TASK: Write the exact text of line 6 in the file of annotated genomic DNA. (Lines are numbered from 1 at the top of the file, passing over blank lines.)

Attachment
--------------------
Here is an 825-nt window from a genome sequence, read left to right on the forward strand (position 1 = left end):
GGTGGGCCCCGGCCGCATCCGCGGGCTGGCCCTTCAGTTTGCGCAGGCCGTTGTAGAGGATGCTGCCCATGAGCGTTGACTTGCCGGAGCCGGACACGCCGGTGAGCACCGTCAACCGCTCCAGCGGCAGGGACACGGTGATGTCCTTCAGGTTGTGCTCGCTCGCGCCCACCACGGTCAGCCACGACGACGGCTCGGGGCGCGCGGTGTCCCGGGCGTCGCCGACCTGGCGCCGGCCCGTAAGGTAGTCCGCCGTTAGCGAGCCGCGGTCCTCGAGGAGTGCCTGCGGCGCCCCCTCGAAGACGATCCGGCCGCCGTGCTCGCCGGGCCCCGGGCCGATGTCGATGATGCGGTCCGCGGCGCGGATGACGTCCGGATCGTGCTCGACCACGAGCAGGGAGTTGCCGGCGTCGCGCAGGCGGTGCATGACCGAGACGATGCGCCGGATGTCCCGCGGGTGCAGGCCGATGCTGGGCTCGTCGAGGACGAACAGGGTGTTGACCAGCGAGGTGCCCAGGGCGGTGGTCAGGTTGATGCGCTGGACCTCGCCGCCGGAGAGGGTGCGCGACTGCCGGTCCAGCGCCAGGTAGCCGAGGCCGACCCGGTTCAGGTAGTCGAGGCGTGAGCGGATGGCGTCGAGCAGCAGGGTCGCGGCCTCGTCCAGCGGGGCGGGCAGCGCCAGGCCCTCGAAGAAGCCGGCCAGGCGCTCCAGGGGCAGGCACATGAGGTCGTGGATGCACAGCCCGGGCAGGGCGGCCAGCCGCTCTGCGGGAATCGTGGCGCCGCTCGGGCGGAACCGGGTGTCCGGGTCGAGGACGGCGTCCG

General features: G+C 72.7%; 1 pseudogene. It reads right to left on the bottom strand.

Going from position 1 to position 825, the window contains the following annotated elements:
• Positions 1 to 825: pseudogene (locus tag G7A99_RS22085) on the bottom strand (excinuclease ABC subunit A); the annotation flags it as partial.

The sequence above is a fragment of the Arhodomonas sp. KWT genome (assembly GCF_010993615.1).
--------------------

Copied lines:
The sequence above is a fragment of the Arhodomonas sp. KWT genome (assembly GCF_010993615.1).